People taking photos of their meals at restaurants: Just eat the damn food before it gets cold.

Twitter: I do not need 280 characters to express myself on this subject area – Twitter is the global warming of the Internet. We are doomed. #JustSayNoToTwitter

The decline of boxing, pinball machines and telephone booths. This speaks for itself.

FIFA: Crooks.

Replay: The rest of our lives apparently will be under review.

Ask The Slouch

Q. While surfing away from an NFL game recently, I happened across a pro bowlers telecast. As I watched, mesmerized, the thought came to me: How can we use replay to screw up bowling? (Jim Clanton; Spokane Valley, Wash.)

A. Bowling cannot be screwed up. Incidentally, we use replay at my local bowling center only when there is a dispute in regard to whose beer is whose.

Q. Are other scribes and talking heads allowed to disseminate the views of your column without your express written consent? (Jack Drury; Lavale, Md.)

A. It's a moot point – no other scribe or talking head wishes to disseminate my views.

Q. Do you think Le'Veon Bell and Antonio Bell wish they were still in Pittsburgh? (Matthew Blume; Albany, N.Y.)

A. I wish I were still in Pittsburgh and I've never even been there.

Q. Any truth to the rumor that the estate of Harold Ramis is suing the Washington R*dsk*ns for stealing the plot from "Groundhog Day"? (Dan Morgiewicz; Burke, Va.)

A. Pay the man, Shirley.

You, too, can enter the $1.25 Ask The Slouch Cash Giveaway. Just email and, if your question is used, you win $1.25 in cash!

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Jose Urquidy is a surprising choice to start Game 2. Photo by Getty Images.

After a long and tumultuous season, the Houston Astros made it to their 3rd World Series in five years and will take on the Atlanta Braves Tuesday night.

Houston had the better overall regular season record, so games 1 & 2 will be played at Minute Maid Park while games 3-5 will be held at Truist Park in Atlanta.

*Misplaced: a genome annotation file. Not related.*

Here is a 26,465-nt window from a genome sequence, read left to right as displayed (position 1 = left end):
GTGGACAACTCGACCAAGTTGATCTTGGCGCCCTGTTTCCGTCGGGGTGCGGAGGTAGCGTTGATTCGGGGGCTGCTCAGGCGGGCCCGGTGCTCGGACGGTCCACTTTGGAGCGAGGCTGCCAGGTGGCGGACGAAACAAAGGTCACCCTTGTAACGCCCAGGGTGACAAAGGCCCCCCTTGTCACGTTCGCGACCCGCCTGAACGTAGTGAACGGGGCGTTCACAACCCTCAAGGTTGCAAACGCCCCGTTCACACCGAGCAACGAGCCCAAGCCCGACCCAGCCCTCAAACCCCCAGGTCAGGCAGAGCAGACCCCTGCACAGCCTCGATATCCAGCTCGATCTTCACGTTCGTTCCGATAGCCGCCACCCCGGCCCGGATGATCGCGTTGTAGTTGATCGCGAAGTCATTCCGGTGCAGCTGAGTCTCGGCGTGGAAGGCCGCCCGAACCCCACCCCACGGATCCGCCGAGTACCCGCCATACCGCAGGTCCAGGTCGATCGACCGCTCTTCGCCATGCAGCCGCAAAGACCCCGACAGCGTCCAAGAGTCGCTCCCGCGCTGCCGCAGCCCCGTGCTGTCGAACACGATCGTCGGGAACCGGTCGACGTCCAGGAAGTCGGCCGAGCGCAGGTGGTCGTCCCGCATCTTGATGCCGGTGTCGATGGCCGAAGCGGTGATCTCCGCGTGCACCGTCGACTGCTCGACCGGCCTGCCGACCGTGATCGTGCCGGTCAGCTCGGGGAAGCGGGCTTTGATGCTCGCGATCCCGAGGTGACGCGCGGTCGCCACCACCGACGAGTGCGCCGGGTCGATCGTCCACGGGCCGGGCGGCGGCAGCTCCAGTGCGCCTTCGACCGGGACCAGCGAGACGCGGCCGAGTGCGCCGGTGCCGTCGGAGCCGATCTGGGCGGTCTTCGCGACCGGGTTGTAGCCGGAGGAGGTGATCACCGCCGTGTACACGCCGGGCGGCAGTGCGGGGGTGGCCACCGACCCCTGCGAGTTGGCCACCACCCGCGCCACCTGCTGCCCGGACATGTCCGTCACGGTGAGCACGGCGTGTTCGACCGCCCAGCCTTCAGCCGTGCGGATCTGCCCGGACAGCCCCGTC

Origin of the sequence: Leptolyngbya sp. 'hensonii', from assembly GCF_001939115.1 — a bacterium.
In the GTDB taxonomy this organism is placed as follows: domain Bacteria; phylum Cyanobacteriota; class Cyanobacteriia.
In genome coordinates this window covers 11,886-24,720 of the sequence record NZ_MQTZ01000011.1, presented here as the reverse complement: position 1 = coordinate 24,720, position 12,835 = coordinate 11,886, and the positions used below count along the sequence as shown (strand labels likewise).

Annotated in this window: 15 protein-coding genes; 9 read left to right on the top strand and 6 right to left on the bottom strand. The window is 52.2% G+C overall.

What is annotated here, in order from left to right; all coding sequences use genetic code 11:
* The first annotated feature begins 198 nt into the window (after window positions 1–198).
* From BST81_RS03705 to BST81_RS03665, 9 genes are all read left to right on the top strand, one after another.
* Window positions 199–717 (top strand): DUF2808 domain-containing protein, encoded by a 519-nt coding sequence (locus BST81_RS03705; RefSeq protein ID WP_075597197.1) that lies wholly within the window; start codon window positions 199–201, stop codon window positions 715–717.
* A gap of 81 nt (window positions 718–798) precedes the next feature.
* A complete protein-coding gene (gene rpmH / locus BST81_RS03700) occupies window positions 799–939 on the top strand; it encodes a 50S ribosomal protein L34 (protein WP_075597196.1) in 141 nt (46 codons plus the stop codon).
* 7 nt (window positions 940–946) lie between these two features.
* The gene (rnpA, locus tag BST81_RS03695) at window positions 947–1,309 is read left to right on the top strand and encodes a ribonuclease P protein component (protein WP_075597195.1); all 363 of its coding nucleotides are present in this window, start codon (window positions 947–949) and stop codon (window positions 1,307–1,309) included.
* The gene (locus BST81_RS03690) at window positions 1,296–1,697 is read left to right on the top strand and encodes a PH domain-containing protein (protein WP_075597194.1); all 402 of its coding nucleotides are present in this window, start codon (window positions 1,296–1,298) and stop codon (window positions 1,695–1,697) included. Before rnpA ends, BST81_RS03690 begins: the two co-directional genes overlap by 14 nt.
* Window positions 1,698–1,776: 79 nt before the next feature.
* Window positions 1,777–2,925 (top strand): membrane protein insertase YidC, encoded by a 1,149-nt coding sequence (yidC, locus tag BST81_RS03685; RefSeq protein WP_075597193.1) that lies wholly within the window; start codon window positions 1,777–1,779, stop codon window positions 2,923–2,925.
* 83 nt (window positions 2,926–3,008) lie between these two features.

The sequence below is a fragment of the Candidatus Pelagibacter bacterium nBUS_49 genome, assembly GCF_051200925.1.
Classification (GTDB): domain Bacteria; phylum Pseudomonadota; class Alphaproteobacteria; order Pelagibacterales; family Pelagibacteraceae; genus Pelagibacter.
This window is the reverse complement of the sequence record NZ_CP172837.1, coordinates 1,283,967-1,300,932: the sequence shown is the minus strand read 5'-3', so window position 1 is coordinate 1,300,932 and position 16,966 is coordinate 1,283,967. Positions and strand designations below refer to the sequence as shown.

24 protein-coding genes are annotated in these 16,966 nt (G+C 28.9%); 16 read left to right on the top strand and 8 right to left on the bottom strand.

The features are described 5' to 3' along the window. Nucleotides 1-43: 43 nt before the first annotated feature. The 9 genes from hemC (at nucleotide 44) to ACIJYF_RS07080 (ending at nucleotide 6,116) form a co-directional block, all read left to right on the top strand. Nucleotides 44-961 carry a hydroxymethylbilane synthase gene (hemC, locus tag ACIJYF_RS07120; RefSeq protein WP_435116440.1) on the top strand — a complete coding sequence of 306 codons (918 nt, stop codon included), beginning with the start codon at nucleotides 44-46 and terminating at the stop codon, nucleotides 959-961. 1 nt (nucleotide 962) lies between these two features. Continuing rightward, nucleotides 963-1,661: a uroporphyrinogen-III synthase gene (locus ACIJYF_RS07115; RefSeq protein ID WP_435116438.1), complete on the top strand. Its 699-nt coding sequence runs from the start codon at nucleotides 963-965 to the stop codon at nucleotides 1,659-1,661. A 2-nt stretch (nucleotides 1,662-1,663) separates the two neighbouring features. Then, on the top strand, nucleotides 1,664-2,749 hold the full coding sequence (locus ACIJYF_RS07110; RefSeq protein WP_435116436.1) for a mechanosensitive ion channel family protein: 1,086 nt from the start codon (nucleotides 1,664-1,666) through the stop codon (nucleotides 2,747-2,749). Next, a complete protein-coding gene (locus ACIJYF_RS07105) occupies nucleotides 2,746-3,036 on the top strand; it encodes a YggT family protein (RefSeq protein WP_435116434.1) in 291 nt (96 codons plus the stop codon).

(If necessary, the final two contests will be played back at Minute Maid Park).

The Braves got this far by defeating the Milwaukee Brewers in the ALDS 3-1 and the Los Angeles Dodgers in six games (4-2).

Atlanta prevailed with timely hitting from guys like Joc Pederson, Austin Riley and Eddie Rosario performing like an MVP this postseason.

The Braves received solid pitching outings from guys like Ian Anderson, Max Fried and former Astro Charlie Morton.

Atlanta used clutch hitting and solid pitching to make to their first World Series since 1999.

Meanwhile, the Astros made it back to the World Series by defeating the Chicago White Sox in the ALDS 3-1 and out-slugged the Red Sox four games to two.

According to Fox Bet, the Astros are favored at -154 to win the World Series. This is certainly an obtainable goal for Houston's team as they have the experience, hitting and pitching to compete with anyone.

Can Houston's bats stay hot?

The most intriguing matchup this series will be the Astros' bats facing off against this Braves pitching staff. On paper, Houston's lineup seems to be favored for their depth. Jose Altuve at the top of the batting order is always a threat to get on base, and behind him are a plethora of hitters who can drive in multiple runs.

The two best bats this postseason thus far for the Astros are ALCS MVP Yordan Alvarez (.522 batting average) and this year's American League batting title champion Yuli Gurriel (.455 batting average). The Cuban natives have lit up pitching and will look to continue their torrid hitting in the World Series.